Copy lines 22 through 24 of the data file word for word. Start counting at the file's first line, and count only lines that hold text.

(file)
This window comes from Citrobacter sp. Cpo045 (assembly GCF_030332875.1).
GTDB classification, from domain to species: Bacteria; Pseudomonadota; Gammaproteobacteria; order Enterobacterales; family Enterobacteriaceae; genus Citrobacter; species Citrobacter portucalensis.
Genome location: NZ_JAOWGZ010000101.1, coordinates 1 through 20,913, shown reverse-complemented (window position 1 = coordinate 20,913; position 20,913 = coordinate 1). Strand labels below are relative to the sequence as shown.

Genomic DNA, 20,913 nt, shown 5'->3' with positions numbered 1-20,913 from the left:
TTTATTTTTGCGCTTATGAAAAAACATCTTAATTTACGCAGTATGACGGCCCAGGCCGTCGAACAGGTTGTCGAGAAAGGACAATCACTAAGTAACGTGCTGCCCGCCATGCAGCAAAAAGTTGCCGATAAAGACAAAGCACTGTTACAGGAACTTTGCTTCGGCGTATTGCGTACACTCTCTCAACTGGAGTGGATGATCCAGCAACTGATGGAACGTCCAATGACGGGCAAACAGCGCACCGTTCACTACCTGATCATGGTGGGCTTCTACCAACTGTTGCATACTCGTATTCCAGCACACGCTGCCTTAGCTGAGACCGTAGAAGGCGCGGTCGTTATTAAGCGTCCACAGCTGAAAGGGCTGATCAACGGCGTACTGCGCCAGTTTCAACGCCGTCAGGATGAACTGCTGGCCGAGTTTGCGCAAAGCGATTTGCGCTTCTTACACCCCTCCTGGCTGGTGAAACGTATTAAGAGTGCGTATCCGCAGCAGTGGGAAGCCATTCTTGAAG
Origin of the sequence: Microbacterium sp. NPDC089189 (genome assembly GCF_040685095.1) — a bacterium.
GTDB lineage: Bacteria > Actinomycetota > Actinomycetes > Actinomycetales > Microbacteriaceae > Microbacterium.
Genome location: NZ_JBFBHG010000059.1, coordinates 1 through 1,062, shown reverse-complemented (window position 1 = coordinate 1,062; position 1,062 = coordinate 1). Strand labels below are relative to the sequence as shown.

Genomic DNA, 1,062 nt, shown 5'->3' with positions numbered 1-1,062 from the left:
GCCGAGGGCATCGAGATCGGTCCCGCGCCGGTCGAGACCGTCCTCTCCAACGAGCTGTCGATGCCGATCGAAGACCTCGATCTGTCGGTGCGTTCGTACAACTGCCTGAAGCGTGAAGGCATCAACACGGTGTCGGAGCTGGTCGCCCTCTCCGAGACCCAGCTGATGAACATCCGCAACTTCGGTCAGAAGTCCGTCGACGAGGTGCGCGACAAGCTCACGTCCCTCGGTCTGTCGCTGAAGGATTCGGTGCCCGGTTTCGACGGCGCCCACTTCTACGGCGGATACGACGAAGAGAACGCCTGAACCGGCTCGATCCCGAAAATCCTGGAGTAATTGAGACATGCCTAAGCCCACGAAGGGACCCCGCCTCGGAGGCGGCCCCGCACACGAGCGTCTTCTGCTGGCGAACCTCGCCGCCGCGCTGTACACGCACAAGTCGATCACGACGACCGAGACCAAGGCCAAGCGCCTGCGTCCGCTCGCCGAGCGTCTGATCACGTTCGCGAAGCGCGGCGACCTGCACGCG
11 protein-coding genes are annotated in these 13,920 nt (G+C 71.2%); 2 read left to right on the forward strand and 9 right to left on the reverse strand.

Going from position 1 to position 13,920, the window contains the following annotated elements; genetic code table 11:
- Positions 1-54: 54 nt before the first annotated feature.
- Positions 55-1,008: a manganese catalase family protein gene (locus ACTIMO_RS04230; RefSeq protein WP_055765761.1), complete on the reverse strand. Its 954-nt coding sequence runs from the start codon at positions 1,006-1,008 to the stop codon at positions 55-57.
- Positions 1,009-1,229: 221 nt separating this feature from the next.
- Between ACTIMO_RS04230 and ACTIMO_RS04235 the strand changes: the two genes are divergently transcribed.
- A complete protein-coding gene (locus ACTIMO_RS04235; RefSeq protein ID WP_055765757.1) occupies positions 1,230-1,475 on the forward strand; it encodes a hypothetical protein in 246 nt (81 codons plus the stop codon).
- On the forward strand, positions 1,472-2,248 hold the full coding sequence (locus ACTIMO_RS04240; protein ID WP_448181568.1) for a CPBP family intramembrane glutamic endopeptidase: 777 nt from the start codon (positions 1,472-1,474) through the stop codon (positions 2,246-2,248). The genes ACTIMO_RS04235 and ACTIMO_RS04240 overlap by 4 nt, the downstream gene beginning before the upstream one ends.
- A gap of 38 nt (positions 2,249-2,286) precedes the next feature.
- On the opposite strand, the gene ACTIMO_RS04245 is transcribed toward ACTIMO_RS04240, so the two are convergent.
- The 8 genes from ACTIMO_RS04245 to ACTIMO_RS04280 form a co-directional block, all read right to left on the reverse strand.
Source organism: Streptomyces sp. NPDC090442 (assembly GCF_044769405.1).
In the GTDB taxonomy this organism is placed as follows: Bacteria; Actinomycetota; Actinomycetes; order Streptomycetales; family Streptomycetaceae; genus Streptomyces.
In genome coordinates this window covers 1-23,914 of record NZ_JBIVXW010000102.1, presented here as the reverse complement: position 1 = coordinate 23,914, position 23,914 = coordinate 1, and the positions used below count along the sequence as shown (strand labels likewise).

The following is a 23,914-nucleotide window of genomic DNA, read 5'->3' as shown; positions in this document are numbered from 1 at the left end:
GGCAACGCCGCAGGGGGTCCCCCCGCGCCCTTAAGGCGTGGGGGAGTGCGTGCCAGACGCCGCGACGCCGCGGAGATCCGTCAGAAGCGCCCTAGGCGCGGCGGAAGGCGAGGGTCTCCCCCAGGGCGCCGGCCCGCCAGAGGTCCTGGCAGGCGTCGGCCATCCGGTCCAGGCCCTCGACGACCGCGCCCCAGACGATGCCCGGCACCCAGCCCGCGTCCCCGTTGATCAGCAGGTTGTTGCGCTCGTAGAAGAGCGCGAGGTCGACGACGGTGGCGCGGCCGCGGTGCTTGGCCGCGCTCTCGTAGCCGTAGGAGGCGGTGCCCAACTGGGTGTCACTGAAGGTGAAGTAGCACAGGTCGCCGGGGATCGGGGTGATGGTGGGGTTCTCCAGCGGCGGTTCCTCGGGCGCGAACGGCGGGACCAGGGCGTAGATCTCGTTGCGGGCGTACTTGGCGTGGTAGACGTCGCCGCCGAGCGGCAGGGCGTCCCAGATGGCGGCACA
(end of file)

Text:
Source organism: Streptomyces sp. NPDC090442 (assembly GCF_044769405.1).
In the GTDB taxonomy this organism is placed as follows: Bacteria; Actinomycetota; Actinomycetes; order Streptomycetales; family Streptomycetaceae; genus Streptomyces.
In genome coordinates this window covers 1-23,914 of record NZ_JBIVXW010000102.1, presented here as the reverse complement: position 1 = coordinate 23,914, position 23,914 = coordinate 1, and the positions used below count along the sequence as shown (strand labels likewise).